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A battle of 'Words and Pictures' at Maine prep school

MoviesReviewsColumnEntertainmentEducatorsLiteratureJuliette Binoche
Clive Owen and Juliette Binoche make a lovely pair in all their flirting and fighting
It's art versus literature at a Maine prep school. Which will win?
Juliette Binoche is a surprise, for the art she creates

"Words and Pictures," starring Clive Owen and Juliette Binoche, is a middle-aged romantic comedy masquerading as a war between literature and art.

The battleground is a Maine prep school set in a small town somewhere along the state's bucolic coastline. Owen plays Jack Marcus, the resident English teacher. Brash, unconventional, Marcus has a love of language, his students and the vodka in his thermos. Dina Delsanto (Binoche) is the new art teacher. An acclaimed abstract painter, she is aloof, unattached and being crippled by rheumatoid arthritis.

Though the argument that swirls around their flirting is ostensibly over which art form is more significant, in reality Marcus and Delsanto are fighting personal demons and diseases. Their attraction comes as a surprise.

In the prep school, adult and teenage angst and intellectual jockeying fill the corridors, classrooms and the teachers lounge. There are contrivances around every corner too. One is a word game Marcus plays that may soon irritate you as much as it does his fellow teachers. But for the most part, the florid flourishes are so lightly played by Owen and Binoche, screenwriter Gerald Di Pego's melodrama can almost be forgiven.

It helps to have director Fred Schepisi's hand on the rom-com wheel. He brings a kind of ease to the screen so that actors flourish even when the material doesn't quite measure up. "Words and Pictures" is a slighter movie, but it has the same sort of frothy appeal of Schepisi's "Six Degrees of Separation" with Will Smith in 1993 and his contemporary take on Cyrano de Bergerac starring Steve Martin, 1987's "Roxanne." As to Di Pego, I might prefer the conflicts in the veteran screenwriter's 1981 crime thriller, "Sharky's Machine," but that's just me.

One of the film's themes is the idea of inspiration — what inspires an artist to paint, a writer to write and students to think. What focuses the "Words and Pictures" discussion — and there is a lot in this very talky film — is a showdown Marcus devises in part to save his job, which his drinking has put in jeopardy.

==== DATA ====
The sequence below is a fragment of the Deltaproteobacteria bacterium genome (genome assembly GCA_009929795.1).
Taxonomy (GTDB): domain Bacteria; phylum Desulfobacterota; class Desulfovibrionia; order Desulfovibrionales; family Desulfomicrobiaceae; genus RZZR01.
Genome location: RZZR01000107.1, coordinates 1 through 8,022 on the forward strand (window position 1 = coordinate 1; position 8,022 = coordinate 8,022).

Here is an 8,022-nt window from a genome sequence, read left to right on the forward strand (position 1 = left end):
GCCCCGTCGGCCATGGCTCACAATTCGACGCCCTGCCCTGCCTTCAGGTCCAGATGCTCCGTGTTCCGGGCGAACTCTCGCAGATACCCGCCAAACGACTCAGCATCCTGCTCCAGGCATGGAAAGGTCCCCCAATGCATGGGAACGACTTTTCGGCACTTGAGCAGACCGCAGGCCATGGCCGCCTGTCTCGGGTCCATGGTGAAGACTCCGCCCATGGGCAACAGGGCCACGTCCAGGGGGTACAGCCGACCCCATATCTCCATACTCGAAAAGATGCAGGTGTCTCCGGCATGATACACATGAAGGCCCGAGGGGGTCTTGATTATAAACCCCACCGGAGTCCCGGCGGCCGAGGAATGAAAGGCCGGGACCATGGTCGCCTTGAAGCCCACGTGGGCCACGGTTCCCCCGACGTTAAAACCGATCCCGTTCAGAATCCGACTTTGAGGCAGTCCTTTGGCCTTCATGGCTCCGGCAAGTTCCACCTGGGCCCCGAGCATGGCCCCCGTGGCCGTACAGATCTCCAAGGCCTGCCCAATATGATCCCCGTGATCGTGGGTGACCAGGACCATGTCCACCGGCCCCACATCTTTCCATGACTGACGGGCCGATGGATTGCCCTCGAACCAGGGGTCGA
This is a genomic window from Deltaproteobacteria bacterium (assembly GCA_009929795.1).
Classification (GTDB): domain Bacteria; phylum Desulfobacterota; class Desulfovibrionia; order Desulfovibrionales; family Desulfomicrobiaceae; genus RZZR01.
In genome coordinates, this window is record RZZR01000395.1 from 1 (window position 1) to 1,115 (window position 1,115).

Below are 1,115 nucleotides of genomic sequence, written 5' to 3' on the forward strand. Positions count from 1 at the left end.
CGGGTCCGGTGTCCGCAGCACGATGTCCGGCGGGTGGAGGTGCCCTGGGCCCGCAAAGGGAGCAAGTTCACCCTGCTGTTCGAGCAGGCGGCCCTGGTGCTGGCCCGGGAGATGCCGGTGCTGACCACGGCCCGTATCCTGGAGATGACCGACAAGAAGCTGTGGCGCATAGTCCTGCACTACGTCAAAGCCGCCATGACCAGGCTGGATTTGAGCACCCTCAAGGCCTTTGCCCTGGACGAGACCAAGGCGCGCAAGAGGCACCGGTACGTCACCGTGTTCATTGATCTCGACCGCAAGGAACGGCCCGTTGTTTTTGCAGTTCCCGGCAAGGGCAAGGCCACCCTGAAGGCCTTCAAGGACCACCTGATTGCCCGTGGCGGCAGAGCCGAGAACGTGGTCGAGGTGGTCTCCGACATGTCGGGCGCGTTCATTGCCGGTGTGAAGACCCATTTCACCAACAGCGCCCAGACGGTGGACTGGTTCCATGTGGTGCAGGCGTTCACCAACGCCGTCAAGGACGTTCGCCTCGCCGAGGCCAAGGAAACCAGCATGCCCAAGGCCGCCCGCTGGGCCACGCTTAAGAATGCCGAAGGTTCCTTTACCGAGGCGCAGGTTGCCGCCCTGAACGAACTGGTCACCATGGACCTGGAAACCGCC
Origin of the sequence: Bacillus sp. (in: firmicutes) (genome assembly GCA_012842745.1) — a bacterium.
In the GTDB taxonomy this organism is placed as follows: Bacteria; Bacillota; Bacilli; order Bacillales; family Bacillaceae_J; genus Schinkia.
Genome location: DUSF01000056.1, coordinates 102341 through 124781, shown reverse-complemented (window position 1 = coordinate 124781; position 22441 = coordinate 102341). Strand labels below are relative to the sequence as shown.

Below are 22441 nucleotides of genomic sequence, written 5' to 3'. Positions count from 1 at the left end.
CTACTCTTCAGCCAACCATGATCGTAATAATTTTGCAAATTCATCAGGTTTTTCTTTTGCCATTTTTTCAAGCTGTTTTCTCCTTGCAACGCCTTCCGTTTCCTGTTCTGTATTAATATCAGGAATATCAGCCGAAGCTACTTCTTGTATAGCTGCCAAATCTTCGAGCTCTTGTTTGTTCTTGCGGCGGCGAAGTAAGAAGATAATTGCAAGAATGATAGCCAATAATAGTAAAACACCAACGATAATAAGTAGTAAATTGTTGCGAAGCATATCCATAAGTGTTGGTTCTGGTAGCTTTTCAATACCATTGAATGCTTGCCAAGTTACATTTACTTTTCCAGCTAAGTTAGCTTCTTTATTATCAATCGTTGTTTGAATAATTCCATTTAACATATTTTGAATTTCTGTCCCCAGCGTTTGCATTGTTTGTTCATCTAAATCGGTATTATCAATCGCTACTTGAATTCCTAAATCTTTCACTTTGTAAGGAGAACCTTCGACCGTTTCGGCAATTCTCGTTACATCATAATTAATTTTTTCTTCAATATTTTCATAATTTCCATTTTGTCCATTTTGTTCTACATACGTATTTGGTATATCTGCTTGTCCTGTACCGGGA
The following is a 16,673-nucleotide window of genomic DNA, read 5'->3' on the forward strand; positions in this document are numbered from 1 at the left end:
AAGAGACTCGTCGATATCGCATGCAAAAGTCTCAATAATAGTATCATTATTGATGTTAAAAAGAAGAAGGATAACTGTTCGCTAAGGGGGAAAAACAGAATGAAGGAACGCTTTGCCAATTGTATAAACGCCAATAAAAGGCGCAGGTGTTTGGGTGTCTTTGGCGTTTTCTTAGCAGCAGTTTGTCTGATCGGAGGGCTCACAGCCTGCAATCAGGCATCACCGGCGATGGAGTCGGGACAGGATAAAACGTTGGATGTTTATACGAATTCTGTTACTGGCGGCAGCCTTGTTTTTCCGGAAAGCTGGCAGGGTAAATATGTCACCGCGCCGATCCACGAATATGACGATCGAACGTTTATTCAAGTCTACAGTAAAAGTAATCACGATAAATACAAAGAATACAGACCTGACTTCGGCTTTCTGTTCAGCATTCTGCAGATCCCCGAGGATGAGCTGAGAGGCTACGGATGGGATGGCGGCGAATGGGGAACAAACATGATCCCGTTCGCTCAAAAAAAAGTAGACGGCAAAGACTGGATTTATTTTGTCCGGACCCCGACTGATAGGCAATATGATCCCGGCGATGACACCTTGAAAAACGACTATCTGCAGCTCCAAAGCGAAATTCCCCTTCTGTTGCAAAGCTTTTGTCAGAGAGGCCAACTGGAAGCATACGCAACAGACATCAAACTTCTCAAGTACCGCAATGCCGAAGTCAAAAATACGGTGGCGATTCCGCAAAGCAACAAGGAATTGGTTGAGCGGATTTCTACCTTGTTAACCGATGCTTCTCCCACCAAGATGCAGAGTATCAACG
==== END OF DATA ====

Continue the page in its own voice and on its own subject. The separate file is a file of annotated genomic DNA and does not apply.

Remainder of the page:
The honors English and art students are to put the art-versus-literature debate on trial before the entire student body, using as their starting point a new poem Marcus has written and a new piece Delsanto paints after reading it. There are a few too many complications, including other tensions at the school that involve dating, bullying and social media. Most of it is embodied in the poorly drawn conflict between shy talented art student Emily (Valerie Tian) and Swint (Adam DiMarco), her unwanted and increasingly insistent suitor.

The film is far more interesting when it leaves the classroom behind. The coastal town, with spots in and around Vancouver, Canada, subbing for Maine, is beautifully rustic and becomes a lovely backdrop for romance through cinematographer Ian Baker's lens.

The actors make a lovely pair as well in all their flirting and fighting through very grown-up problems. Owen is deft at shifting Marcus through various highs and lows, moving easily through dialogue laced with literary allusions, self-deprecating romantic gestures and destructive alcoholic rages.

Binoche is a surprise. Not so much for what she says as for the painting she does. All of Delsanto's art that we see in the film has been created by Binoche, some from her earlier work, some for the film. It is fascinating to watch as the actress in character paints a piece right in front of us. Taking what she knows of the art form and the way rheumatoid arthritis inhibits movement, Binoche creates a dramatic portrait of artistic expression and physical pain.

As "Words and Pictures" moves toward its final chapter, you may find yourself liking Marcus and Delsanto. That the couple have any charm is thanks to Owen and Binoche. In fact, it is hard not to hope that they'll get another chance at romance some day — the actors, that is.

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'Words and Pictures'

MPAA rating: PG-13 for sexual material including nude sketches, language and some mature thematic material

Running time: 1 hour, 56 minutes

Playing: In select theaters

Copyright © 2014, Los Angeles Times
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MoviesReviewsColumnEntertainmentEducatorsLiteratureJuliette Binoche
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